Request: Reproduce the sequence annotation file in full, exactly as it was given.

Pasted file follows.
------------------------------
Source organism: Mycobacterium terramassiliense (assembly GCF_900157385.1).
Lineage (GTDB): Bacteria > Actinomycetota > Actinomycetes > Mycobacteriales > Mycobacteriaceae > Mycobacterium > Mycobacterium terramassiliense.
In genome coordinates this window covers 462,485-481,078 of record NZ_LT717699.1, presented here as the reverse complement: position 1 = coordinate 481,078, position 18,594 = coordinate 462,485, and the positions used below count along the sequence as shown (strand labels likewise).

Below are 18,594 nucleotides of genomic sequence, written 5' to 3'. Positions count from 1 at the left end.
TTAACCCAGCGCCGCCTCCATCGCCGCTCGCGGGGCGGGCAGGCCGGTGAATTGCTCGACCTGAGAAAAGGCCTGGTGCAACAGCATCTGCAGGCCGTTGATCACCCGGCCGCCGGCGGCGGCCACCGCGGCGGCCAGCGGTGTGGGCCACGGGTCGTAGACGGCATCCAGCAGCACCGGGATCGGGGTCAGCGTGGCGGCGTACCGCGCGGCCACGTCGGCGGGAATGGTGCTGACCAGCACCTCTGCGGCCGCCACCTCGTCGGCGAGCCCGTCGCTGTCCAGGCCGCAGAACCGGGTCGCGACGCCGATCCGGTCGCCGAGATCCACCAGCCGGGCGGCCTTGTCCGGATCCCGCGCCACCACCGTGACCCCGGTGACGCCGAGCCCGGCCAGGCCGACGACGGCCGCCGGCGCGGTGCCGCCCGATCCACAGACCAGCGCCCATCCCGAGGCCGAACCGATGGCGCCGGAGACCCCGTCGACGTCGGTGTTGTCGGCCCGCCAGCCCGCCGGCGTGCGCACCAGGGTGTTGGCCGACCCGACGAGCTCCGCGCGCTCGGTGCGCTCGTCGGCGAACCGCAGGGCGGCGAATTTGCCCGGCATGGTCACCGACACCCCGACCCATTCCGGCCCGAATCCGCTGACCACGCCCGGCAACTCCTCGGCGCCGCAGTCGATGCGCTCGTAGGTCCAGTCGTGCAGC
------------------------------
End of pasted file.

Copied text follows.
Source organism: Mycobacterium terramassiliense (assembly GCF_900157385.1).
Lineage (GTDB): Bacteria > Actinomycetota > Actinomycetes > Mycobacteriales > Mycobacteriaceae > Mycobacterium > Mycobacterium terramassiliense.
In genome coordinates this window covers 462,485-481,078 of record NZ_LT717699.1, presented here as the reverse complement: position 1 = coordinate 481,078, position 18,594 = coordinate 462,485, and the positions used below count along the sequence as shown (strand labels likewise).

Below are 18,594 nucleotides of genomic sequence, written 5' to 3'. Positions count from 1 at the left end.
TTAACCCAGCGCCGCCTCCATCGCCGCTCGCGGGGCGGGCAGGCCGGTGAATTGCTCGACCTGAGAAAAGGCCTGGTGCAACAGCATCTGCAGGCCGTTGATCACCCGGCCGCCGGCGGCGGCCACCGCGGCGGCCAGCGGTGTGGGCCACGGGTCGTAGACGGCATCCAGCAGCACCGGGATCGGGGTCAGCGTGGCGGCGTACCGCGCGGCCACGTCGGCGGGAATGGTGCTGACCAGCACCTCTGCGGCCGCCACCTCGTCGGCGAGCCCGTCGCTGTCCAGGCCGCAGAACCGGGTCGCGACGCCGATCCGGTCGCCGAGATCCACCAGCCGGGCGGCCTTGTCCGGATCCCGCGCCACCACCGTGACCCCGGTGACGCCGAGCCCGGCCAGGCCGACGACGGCCGCCGGCGCGGTGCCGCCCGATCCACAGACCAGCGCCCATCCCGAGGCCGAACCGATGGCGCCGGAGACCCCGTCGACGTCGGTGTTGTCGGCCCGCCAGCCCGCCGGCGTGCGCACCAGGGTGTTGGCCGACCCGACGAGCTCCGCGCGCTCGGTGCGCTCGTCGGCGAACCGCAGGGCGGCGAATTTGCCCGGCATGGTCACCGACACCCCGACCCATTCCGGCCCGAATCCGCTGACCACGCCCGGCAACTCCTCGGCGCCGCAGTCGATGCGCTCGTAGGTCCAGTCGTGCAGC